California homeowners hoping to open new insurance policies can no longer do so with one of the largest homeowners insurance companies in the country.
Allstate, the fourth-largest provider of property and casualty insurance in the state, has stopped selling new home, condominium or commercial insurance policies in California, according to a company statement, first reported by The San Francisco Chronicle. It is the latest insurance giant to say it will no longer offer coverage, citing worsening weather and higher construction costs that have made it difficult to do business in the country’s most populous state.
California’s largest homeowners insurance provider, State Farm, made a similar move last week, citing “rapidly growing catastrophic exposure.” Allstate stopped accepting new policies in the state last year, according to the statement.
“We paused new California homeowners, condominium and commercial insurance policies last year so we can continue to protect existing customers,” Brittany Nash, a spokeswoman for Allstate, said in the statement, which was shared with the media. communication. “The cost of insuring new home customers in California is much higher than the price they would pay for the policies due to the wildfires, higher home repair costs and higher reinsurance premiums.”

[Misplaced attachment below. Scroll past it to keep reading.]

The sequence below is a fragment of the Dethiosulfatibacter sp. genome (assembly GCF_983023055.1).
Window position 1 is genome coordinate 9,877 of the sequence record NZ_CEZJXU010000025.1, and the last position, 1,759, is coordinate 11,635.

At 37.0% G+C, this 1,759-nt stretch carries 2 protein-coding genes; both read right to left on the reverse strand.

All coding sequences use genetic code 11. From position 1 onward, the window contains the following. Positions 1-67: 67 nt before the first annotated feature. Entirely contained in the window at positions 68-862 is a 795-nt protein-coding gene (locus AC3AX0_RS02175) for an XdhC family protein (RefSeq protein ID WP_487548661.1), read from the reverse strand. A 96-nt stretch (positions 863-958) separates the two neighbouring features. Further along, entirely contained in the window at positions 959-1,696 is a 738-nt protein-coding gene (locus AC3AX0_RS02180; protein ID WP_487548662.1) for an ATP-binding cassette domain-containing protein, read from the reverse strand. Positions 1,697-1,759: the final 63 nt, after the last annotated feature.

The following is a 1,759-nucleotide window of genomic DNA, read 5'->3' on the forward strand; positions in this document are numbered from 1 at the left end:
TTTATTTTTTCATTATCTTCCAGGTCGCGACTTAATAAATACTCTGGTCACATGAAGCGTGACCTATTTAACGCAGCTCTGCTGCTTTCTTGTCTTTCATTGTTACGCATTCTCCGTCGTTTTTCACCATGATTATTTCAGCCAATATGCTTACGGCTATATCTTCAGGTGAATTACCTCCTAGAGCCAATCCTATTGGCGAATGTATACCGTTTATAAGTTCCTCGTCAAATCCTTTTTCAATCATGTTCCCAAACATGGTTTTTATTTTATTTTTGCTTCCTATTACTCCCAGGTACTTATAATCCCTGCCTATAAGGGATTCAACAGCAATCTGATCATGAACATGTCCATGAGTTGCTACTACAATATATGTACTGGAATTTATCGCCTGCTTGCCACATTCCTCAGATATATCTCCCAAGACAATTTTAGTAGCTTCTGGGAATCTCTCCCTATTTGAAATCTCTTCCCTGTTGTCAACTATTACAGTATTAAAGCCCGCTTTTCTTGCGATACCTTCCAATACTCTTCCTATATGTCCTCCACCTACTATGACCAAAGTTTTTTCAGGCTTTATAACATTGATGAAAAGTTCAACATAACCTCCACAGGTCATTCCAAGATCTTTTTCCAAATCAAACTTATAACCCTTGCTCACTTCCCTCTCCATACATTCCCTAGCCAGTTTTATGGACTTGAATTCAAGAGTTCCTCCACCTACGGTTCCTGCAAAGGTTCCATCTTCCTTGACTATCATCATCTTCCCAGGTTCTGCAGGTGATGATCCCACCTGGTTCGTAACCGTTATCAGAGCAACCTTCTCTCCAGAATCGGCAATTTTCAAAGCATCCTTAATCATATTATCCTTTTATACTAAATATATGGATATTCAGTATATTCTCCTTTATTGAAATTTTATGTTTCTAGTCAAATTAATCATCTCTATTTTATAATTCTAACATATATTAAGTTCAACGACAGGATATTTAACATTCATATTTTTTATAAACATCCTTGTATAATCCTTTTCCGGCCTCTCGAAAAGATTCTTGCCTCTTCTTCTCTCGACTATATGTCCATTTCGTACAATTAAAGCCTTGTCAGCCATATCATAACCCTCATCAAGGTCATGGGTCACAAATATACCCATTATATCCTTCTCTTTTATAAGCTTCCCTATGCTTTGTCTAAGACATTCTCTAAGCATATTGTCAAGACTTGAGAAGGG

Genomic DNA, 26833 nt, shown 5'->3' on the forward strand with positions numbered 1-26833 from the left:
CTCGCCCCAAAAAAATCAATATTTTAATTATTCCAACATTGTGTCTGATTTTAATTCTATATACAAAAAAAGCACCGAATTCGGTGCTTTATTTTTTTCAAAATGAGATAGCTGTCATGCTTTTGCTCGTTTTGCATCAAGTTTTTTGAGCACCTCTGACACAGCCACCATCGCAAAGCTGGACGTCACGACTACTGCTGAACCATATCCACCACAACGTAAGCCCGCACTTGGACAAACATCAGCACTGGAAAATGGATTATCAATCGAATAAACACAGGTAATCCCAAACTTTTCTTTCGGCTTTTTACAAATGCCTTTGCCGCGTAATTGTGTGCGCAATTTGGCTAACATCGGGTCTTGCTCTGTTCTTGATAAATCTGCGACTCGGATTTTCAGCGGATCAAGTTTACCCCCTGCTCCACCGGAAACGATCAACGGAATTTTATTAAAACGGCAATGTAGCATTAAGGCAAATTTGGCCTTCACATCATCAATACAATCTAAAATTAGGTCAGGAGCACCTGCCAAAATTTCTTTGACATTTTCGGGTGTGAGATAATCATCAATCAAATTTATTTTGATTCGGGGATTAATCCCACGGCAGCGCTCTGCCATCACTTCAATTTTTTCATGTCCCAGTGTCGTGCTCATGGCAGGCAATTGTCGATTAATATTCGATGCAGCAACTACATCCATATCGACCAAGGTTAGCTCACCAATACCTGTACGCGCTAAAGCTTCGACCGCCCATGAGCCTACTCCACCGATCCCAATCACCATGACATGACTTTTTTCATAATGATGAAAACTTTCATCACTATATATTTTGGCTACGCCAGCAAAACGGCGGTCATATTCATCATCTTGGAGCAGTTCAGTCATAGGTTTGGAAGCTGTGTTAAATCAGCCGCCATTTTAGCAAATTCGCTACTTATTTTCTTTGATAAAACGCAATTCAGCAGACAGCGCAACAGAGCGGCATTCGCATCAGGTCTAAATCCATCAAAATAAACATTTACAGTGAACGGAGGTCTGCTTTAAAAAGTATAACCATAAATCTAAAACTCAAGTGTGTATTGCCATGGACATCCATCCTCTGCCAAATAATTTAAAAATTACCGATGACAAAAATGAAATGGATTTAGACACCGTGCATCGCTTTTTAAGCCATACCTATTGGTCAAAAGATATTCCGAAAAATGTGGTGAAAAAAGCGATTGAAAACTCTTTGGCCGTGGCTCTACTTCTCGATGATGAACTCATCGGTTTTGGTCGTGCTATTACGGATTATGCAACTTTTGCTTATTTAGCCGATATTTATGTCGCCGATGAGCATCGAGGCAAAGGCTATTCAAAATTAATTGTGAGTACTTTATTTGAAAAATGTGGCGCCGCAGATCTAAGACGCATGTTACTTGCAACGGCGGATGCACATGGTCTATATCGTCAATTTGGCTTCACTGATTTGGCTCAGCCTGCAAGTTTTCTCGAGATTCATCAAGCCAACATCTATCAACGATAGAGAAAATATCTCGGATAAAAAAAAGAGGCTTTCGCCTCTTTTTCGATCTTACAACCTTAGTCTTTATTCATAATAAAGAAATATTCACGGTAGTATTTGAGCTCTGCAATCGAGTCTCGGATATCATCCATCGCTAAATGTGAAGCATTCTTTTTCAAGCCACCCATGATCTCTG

Allstate’s decision in California follows a pattern seen across the United States in which insurance companies raise rates, restrict coverage or shut down business entirely in areas vulnerable to climate change and natural disasters. In Florida, most of the big insurance companies have withdrawn from the state, and homeowners are relying on smaller private companies, whose resources are drying up, to protect their homes from the severe storms that have become typical.
In the statement, Allstate cited other factors in pausing new policies in California, including state regulations and inflation, which have led to higher rebuild costs.
This isn’t the first time Allstate has limited the sale of new homeowners insurance policies in California. It did so in 1994, after the Northridge earthquake. The company eventually returned to the state, but halted new homeowners insurance policies there again in 2007. Ten years later, it returned to the California market.
The combined moves of Allstate and State Farm in California may lead more homeowners in the state to turn to the FAIR Plan, a “insurer of last resort” offered by the state in high-fire risk areas. As of 2022, there were more than 270,000 FAIR policies, more than double what was offered in 2018, as worsening wildfires and an exodus of traditional insurers from fire-threatened areas led some homeowners to rely on the program, which provides temporary and, generally more expensive, fire coverage.
The FAIR Plan requires insurance companies operating in California to cover losses proportional to their market share in the state.